My career as a hairdresser has taken me to London and brought me to Tokyo. Both cities have similar tastes and synergy when it comes to hair styling, and they have influenced my approach and guided my career.
The requirements of my clients in Tokyo are almost the same as back in London, where I worked in the Mayfair area. The majority of our regular clientele there were entrepreneurs, diplomats, businessmen, housewives and artists. It is about the same here in Tokyo at our FA Salon.
Outside the salon, however, things are different. In terms of hair-related events, such as educational sessions, backstage work, or photo shoots, the Japanese hairdressing industry is—as one would expect—culturally more tailored to Japanese tastes.
The industry in London offers hairstylists of different nationalities more—or perhaps is more welcoming. This allows hairdressers there to express themselves more and to develop different styles. As a result, British hairdressing is more competitive and distinctive.
In London, there is a wider range of hair types than in Tokyo, where it is mostly about Asian hair. However, what is suitable for Japanese and other Asian hair differs from what is best for Western hair. The local Japanese hairstylists’ preferences seems always to skirt natural Asian beauty, working with matte and light colours. Meanwhile, the other non-Japanese stylists and I value and even prefer to work with the innate Japanese beauty.
My first visit to Japan was in 2004, and my curiosity for exploring new things related to hair gave me the impetus to look around. I wanted to see what the hairdressing industry was like here, what it offered. A few times, I came across something interesting, such as traditional volume used for hair-setting or super vibrate or crazy colours. But, many times, the things I found were not to my taste or inspiring.
I come from a small city in Italy called Giffoni, located just inland on the Amalfi Coast. The city is known for one of the most famous film festivals for children. It was in Giffoni that I began my hairdressing life, helping my father during summer holidays. This kept me off the streets during school breaks.
I wasn’t inspired to become a hairdresser. The job chose me, but later became my passion. My father and I used to travel around Italy for hair competitions and seminars, since he was also the art director for an academy back home. At the age of 18, I was travelling to Florence with a friend when, for fun, I walked into a hair salon to see if there were any job vacancies. They offered me a junior stylist position right away. Soon after, I left the job at my father’s salon and moved to Florence, where I stayed for six months before moving to Bologna to join a new hairdressing firm.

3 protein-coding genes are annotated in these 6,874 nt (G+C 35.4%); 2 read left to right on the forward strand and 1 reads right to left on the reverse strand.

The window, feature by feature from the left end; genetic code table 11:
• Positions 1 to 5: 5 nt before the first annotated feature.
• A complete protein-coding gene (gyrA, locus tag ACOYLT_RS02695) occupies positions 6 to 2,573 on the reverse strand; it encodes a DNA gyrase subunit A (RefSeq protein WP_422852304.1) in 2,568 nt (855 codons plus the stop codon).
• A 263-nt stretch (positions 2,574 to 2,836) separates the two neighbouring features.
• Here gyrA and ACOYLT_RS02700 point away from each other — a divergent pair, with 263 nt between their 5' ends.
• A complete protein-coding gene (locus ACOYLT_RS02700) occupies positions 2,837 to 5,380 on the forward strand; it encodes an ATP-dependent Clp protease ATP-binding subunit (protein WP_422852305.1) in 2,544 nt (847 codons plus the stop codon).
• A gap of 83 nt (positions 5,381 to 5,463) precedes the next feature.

I worked in Bologna for five years and greatly advanced my skills and career. One day, the firm got a job for the BBC television drama, The Best of Both Worlds, which was being filmed in Bologna. The salon owner sent me to join the UK team. I did hair backstage, and it was a great experience that motivated me to learn English and discover the British hairdressing industry.
After doing some research, I decided in early 2001 to move to London. Within a few months, I had learned enough English to go for an interview at the head office of famed hairdressers Toni&Guy. I soon took a test to enter their academy and, after six weeks of assessments, became a stylist. I was assigned to their flagship salon in Mayfair. I worked there with the family—Toni Mascolo and his brother Anthony—and other amazing hairstylists for about five year. This included two years as an instructor at their London academy.
In December 2005, I got a job offer to work in Tokyo as a hairstylist, but did not consider it since my career in London was going well, at both the salon and the academy.
That year I got married in London. My wife was just finishing her course in aromatherapy, and we had plans to either start a business together in Italy or stay in London. But, before we could decide, something inside me told me to try Tokyo. So, we moved to Tokyo in spring 2006. After a couple of years, the city became home and I got very busy at work. The opportunity gave me many different experiences, including running an international hair salon and doing the hair of famous people for events in Japan. One of the biggest events—and my very first—was the U2 concert at the Saitama Super Arena, in December 2006.
When it comes to client tastes, they have remained more or less the same for me since I opened the FA Salon in 2016. Western clients represent about 95% of our clientele. Many of them—especially blond women—feel frightened when approaching a hair salon in Japan.
Our customers return because we are constantly updating our offerings to keep pace with what is happening globally. I occasionally work for hair shows, such as those involving Dior, Miu Miu and Valentino, which allow me to bring more Western knowledge to our salon.
This is especially true in terms of hair colour. When it comes to blond hair, we are very busy working with balayage, a technique in which the colourist paints highlights—including blond, platinum and pastel colours—in such a way as to create a graduated, natural-looking effect.
We stay up to date, study new techniques and provide the best hair care products, which is what keeps our clients coming back. They travel to and from major cities around the world, so it is imperative that we be competitive. I always tell my staff that we are not just a salon that is client-friendly because we speak English. We must offer the best service and techniques to allow each customer to embrace the cut and colour that best suits them.
Of course, we have Japanese clients as well, and they look for what we offer as an international salon. We always accommodate their requests and welcome them.
www.fabio-alfano.com | 03-6721-0889